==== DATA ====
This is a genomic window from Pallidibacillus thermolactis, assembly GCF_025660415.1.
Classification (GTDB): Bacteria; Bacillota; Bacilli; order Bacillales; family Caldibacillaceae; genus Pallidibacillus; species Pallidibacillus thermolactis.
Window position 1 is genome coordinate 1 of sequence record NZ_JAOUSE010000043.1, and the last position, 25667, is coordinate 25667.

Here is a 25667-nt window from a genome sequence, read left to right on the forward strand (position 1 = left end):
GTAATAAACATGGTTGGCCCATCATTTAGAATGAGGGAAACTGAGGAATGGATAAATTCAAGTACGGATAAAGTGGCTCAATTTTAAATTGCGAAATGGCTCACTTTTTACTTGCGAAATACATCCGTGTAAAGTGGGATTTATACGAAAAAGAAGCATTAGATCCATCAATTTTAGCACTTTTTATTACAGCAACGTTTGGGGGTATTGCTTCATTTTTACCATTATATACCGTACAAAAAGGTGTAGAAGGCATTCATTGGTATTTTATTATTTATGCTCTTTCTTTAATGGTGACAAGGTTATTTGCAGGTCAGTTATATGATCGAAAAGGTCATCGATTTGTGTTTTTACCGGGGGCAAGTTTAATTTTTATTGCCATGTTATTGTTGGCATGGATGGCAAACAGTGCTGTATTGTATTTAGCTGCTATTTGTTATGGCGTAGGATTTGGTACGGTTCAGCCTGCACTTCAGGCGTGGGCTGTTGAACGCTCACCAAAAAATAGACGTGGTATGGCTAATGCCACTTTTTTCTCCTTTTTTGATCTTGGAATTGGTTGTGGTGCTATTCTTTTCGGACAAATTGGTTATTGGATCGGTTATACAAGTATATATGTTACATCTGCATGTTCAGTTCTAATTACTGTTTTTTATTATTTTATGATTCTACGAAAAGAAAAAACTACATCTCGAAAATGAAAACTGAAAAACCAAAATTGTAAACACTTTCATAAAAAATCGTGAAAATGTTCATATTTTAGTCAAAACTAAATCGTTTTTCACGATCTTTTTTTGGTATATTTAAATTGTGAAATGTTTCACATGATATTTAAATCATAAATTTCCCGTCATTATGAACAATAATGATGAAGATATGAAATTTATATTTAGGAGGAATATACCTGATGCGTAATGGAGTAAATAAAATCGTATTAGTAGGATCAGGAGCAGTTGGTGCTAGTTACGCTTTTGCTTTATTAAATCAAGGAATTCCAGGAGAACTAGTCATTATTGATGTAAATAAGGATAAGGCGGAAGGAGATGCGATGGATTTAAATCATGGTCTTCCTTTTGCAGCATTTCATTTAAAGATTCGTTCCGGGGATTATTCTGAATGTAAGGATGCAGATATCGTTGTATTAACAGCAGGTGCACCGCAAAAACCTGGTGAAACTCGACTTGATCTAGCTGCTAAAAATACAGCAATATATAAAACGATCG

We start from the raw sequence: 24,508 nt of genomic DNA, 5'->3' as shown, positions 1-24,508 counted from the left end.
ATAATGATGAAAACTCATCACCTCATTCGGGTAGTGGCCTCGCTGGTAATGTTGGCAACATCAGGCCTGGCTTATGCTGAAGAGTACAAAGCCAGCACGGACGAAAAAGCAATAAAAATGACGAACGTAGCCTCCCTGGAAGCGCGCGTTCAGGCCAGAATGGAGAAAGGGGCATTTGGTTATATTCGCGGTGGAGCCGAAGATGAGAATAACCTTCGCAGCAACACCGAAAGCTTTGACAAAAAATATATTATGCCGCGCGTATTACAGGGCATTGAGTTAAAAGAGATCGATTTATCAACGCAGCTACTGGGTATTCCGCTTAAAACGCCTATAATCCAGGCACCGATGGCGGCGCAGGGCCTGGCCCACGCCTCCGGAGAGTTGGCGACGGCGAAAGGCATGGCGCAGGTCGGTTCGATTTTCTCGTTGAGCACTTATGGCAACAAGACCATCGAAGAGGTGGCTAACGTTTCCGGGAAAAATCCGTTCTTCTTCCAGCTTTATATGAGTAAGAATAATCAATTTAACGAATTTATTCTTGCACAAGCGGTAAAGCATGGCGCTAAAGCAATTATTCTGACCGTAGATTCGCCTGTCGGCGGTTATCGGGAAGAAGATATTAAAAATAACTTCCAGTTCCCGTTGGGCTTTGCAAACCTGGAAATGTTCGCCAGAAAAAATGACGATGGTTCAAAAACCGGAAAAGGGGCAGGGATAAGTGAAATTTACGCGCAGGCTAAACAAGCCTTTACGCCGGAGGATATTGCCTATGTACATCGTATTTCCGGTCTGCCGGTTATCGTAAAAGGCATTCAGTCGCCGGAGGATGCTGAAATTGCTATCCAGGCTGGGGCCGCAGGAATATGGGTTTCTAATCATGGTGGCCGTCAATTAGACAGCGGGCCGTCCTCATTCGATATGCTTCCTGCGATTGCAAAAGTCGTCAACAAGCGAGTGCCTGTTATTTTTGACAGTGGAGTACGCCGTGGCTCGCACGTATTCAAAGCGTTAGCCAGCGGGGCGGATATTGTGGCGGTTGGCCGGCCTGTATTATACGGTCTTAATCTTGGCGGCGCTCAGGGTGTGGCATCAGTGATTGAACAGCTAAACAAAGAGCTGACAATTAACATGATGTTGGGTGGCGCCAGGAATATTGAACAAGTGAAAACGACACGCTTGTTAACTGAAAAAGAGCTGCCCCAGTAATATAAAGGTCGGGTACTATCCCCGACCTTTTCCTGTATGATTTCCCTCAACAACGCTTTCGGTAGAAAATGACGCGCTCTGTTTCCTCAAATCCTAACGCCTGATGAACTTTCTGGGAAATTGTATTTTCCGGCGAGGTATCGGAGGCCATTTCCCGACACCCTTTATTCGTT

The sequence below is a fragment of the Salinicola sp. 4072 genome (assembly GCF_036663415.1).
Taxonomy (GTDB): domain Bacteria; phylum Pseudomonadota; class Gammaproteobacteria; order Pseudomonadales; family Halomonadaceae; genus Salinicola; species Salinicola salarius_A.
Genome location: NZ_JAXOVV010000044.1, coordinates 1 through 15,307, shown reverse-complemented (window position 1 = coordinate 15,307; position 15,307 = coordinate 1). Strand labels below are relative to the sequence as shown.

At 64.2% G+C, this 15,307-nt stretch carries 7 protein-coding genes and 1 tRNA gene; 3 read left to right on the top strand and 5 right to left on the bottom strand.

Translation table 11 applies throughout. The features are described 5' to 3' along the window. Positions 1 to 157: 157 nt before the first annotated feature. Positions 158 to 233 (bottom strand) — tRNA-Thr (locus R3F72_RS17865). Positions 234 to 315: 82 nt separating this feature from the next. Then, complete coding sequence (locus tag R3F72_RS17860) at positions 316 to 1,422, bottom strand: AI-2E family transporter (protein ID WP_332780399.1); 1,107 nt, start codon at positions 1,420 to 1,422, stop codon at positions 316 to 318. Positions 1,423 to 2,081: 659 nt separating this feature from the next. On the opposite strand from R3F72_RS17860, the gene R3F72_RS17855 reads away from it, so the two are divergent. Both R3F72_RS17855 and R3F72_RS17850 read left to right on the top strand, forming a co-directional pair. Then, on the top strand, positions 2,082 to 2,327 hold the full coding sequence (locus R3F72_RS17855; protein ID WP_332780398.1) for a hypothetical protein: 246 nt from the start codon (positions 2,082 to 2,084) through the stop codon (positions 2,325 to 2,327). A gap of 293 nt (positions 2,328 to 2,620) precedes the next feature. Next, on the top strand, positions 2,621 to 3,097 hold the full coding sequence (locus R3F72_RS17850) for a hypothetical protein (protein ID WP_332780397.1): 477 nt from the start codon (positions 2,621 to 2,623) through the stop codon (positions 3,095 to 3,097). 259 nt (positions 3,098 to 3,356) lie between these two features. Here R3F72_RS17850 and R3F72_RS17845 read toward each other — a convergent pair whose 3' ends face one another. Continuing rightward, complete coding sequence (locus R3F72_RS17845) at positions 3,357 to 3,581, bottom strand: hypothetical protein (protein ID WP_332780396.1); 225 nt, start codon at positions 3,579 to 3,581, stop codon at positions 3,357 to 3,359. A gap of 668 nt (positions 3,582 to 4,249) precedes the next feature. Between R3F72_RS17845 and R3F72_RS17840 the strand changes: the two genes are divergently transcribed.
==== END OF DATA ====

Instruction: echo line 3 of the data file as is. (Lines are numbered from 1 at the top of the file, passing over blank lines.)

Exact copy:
Window position 1 is genome coordinate 1 of sequence record NZ_JAOUSE010000043.1, and the last position, 25667, is coordinate 25667.